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FAMILY AND COMMUNITY ENGAGEMENT Why be involved Power of parental involvement Barriers to participation What engagement looks like Building capacity Liz.

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Presentation on theme: "FAMILY AND COMMUNITY ENGAGEMENT Why be involved Power of parental involvement Barriers to participation What engagement looks like Building capacity Liz."— Presentation transcript:

1 FAMILY AND COMMUNITY ENGAGEMENT Why be involved Power of parental involvement Barriers to participation What engagement looks like Building capacity Liz Roper, Project Director

2 Why Family And Community Engagement? When schools and families work together in a collaborative partnership, students receive the message that school is important. Factors To Be Aware Of: Many low income families experience social stress hindering psychological and social development that children need in order to function successfully in school Country becoming culturally diverse Global workforce competition

3 Diversity- NATIONAL CURRENT TRENDS Population increase million children under age million children under age 18 expected Under age 18 living with two married parents % % Ethnic population 2007 Asian 4%, Black 15%, White 57%, Hispanic 21% :4 in US Hispanic US Children of immigrant families % live in families where 1 parent is foreign born % live in families where 1 parent is foreign born Language at home % children age 5-17 speak language other than English % children age 5-17 speak language other than English

4 Diversity- NATIONAL CURRENT TRENDS Births to unwed mothers % of all births % of all births: Blacks 70%, Hispanics, 48%, Whites 25% % children in poverty By ethnicity- Black 33%, Hispanic 27%, White 10% By family structure- female headed home 42%, married couple 8% 2006 parents self reporting indicate that 5% ages 4-17 suffer from emotional/behavioral difficulties 84% of these parents have sought professional help Autism in 2, in 150 for US children age 8 ADHD % diagnosed &1:10 were males age males were more than 2 times as likely than females to be diagnosed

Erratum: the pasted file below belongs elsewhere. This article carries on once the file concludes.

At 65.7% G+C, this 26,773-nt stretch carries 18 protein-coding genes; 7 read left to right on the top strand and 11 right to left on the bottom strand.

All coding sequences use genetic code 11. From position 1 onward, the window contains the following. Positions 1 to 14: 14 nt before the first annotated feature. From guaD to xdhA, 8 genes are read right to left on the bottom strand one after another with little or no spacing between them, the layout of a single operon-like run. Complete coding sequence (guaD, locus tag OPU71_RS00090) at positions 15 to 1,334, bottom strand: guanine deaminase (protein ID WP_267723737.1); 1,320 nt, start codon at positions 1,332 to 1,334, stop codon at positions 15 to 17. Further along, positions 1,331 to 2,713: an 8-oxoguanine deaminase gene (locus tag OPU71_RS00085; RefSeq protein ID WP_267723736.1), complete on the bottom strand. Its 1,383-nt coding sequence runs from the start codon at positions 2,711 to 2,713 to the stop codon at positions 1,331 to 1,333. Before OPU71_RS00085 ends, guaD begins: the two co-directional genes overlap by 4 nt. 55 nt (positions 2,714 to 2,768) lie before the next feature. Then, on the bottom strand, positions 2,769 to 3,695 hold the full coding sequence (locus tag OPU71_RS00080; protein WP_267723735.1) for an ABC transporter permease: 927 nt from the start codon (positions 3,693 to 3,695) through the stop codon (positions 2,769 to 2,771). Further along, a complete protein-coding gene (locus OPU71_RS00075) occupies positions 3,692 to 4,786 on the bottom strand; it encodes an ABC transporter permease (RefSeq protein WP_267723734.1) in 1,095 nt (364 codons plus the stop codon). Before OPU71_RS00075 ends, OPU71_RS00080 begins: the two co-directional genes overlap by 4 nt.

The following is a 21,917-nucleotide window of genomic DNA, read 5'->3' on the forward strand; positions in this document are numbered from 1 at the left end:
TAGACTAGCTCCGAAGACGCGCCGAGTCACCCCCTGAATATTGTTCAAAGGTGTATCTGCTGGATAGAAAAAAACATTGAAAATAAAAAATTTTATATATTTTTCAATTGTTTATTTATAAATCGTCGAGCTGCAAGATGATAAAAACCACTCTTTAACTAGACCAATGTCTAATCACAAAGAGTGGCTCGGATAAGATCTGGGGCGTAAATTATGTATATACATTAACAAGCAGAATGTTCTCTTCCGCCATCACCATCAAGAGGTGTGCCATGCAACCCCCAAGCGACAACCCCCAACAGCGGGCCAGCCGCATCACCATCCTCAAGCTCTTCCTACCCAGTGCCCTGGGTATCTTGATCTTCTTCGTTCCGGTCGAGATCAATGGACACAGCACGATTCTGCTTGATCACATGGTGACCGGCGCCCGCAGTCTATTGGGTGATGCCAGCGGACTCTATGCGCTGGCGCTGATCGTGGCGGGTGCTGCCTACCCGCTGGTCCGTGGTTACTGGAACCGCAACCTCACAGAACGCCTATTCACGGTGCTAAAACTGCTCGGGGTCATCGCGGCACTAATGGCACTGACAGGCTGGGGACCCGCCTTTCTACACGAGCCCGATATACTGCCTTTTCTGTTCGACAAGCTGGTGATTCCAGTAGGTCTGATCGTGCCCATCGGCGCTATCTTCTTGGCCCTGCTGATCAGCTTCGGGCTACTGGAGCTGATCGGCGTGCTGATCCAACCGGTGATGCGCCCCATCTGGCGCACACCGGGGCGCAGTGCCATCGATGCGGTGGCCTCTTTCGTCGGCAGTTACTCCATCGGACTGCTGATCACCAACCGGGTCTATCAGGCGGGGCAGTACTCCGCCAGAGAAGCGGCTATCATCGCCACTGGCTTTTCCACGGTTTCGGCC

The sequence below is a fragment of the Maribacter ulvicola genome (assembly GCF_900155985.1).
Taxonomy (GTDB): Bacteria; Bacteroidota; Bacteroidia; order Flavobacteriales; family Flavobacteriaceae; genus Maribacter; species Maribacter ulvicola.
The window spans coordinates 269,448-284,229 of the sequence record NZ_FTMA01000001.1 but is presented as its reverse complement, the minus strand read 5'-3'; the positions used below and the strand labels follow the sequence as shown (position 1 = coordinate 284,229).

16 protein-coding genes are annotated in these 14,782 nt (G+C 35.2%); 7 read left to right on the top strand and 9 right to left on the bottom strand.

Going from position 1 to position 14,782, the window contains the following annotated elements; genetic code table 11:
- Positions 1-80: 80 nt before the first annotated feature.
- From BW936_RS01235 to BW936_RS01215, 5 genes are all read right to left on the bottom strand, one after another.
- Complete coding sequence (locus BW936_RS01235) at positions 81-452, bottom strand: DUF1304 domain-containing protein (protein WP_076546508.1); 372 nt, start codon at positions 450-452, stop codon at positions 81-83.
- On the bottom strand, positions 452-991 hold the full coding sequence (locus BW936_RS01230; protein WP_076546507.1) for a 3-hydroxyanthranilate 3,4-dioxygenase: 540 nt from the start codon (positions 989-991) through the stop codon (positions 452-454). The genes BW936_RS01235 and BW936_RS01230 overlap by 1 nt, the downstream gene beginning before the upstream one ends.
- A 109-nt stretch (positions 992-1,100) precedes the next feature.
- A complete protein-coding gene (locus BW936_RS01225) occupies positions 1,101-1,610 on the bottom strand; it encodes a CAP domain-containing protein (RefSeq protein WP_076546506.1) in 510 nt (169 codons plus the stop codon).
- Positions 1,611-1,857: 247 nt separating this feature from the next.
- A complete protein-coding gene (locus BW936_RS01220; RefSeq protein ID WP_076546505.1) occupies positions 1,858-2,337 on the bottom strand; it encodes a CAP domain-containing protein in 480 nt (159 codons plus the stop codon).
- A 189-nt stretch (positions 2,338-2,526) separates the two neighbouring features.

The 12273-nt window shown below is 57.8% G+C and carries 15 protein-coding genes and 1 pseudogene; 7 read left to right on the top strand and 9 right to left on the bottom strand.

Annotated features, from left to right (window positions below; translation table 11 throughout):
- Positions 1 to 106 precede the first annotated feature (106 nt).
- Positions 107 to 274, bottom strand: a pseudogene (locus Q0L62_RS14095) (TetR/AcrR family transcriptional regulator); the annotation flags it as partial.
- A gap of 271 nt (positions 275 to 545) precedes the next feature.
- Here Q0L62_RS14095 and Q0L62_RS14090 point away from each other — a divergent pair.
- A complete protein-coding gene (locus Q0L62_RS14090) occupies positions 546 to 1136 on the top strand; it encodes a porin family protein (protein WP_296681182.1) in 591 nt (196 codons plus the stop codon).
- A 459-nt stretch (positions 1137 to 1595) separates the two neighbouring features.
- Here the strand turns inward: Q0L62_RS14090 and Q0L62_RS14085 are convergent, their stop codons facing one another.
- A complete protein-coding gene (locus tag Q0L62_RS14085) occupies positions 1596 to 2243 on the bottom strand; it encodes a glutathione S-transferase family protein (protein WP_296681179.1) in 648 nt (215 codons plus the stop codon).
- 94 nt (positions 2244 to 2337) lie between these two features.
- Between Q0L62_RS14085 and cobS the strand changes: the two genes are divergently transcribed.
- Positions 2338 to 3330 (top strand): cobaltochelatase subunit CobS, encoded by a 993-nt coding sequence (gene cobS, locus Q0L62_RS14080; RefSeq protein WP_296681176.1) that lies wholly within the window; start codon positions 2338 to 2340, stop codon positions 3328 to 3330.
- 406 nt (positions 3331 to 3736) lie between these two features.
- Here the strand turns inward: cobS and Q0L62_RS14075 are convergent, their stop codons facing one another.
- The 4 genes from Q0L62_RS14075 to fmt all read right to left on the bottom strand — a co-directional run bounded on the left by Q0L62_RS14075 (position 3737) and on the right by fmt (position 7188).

5 Diversity- NATIONAL CURRENT TRENDS Number of children receiving special education services million million Children watching TV one hour or less per day 8 th graders 12 th graders % % % % Children watching TV 4 or more hours per day by ethnic group 8 th graders 12 th graders 57% Blacks 37% Blacks 20% Whites 13% Whites Internet use by ages % %

6 Workforce Readiness Conservative figures, roughly 30% of US students are not graduating from high school Tennessee ranks #36 nationally. The USA is no longer only competing within our own states. Many Americans are not aware of global competition. China, India, Ghana, & Mexicos educational levels are rising. In mathematics the USA fell from 15 to 25 th place globally. Currently 2/3 of all American jobs require at least 1 college degree. Diploma to Nowhere: Report from Strong American Schools 2008 examines the psychological student impact and high cost to taxpayers ($2.5 billion annually) for 1/3 of college students to be in remedial courses

7 Why Family Engagement? Students achieve more when families are engaged and have high expectations for their children. Studies Show: Improvement of student attitudes and behaviors Increased student attendance Higher homework completion Higher grades and test scores Fewer placement in special education Decreased drop-out rate Higher graduation rate Greater enrollment in post secondary education Positive parent child communication